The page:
This was denied by Sir Craig Oliver, then Downing Street communications director, who said Cameron would not have led any government that did not promise a referendum. We should remember that the Lib Dems was the first party to pledge an in/out referendum in 2010. They want another one now and, when it came to the vote in parliament, there was a majority of almost 500 for a referendum, so perhaps Tusk’s memory is faulty. We will need to await the former prime minister’s memoirs for his account.
Whatever the motivation, too few people fully appreciated the epochal implications of the Bloomberg speech. The question for historians to answer is whether, as Cameron now avers, a referendum was both necessary and inevitable because of the relentless drive towards the “ever closer union” envisaged in the Treaty of Rome.
In 2013, further integrationist moves were anticipated to underpin the euro, then in the midst of one of its periodic crises. They have yet to happen but still might. Arguably, since another Brussels power grab would require another treaty, the UK should have waited for that to have a referendum. We could then have blocked further moves towards a superstate without taking the nuclear option of leaving.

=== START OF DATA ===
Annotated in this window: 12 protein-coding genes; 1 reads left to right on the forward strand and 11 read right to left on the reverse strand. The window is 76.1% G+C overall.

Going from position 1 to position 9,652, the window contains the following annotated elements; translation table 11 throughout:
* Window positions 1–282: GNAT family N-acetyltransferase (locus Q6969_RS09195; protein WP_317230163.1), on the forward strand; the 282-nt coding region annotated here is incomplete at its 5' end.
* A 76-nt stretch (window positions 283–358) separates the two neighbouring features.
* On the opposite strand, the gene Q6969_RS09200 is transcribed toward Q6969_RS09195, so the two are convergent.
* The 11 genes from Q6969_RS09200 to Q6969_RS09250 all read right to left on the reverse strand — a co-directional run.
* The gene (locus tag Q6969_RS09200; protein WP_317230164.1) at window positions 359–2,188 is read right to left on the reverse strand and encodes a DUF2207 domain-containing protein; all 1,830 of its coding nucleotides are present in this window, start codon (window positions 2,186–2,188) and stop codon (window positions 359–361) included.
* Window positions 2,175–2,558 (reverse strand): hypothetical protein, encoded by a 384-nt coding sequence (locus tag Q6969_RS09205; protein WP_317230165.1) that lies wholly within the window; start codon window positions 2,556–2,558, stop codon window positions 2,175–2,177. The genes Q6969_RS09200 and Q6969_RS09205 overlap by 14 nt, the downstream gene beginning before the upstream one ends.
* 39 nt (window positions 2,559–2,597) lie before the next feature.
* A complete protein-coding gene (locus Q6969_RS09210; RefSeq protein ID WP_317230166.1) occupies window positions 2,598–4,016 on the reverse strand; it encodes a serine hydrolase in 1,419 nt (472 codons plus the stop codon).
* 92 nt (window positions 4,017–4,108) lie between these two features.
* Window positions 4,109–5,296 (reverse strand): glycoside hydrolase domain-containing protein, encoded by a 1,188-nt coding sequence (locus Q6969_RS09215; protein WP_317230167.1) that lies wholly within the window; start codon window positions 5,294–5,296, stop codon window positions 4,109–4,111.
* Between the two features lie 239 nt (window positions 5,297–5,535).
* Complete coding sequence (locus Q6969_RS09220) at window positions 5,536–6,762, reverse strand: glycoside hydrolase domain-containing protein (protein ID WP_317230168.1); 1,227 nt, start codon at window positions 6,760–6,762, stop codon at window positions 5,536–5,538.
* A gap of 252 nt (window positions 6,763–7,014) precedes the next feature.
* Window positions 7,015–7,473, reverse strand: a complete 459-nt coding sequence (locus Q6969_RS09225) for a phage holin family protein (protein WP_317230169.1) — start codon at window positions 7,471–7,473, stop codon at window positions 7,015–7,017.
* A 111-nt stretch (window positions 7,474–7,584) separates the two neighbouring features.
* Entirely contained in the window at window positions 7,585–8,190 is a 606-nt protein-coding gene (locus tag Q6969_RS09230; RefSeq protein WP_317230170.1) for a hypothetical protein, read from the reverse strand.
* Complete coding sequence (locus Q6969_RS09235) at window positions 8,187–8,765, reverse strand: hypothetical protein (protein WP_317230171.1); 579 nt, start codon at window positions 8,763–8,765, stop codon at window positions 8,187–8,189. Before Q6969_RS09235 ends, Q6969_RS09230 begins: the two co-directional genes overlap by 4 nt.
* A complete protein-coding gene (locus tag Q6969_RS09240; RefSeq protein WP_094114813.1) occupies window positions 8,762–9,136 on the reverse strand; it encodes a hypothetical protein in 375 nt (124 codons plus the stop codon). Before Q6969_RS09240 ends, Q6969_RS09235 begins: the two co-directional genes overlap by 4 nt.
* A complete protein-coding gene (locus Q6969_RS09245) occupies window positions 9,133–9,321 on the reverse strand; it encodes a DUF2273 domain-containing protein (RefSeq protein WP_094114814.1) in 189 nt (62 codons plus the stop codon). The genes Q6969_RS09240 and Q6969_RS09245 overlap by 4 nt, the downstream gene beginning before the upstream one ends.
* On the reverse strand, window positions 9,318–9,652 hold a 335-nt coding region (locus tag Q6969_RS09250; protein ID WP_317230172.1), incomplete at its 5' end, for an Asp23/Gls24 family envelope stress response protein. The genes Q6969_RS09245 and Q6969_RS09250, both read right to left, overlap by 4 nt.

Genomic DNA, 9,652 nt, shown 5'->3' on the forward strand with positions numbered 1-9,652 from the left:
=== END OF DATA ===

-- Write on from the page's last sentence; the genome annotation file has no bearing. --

But who could have trusted any of our political leaders to make that happen? After all, the UK could have vetoed the two great leaps forward in EU federalist ambitions at Maastricht and Lisbon, but successive Tory and Labour administrations refused to put them to the country. Indeed, it was precisely because the mainstream parties were all committed to Europe come what may that a referendum became justifiable in a parliamentary democracy.
Ukip’s arrival on the scene, and its electoral success, actually reduced the case for a referendum since there was a political party committed to leaving the EU to vote for in a general election. But, of course, that was precisely Cameron’s difficulty.
So, was his Bloomberg démarche a cynical piece of party political manoeuvring or a moment in our history that we could no longer duck?
Rough beast set free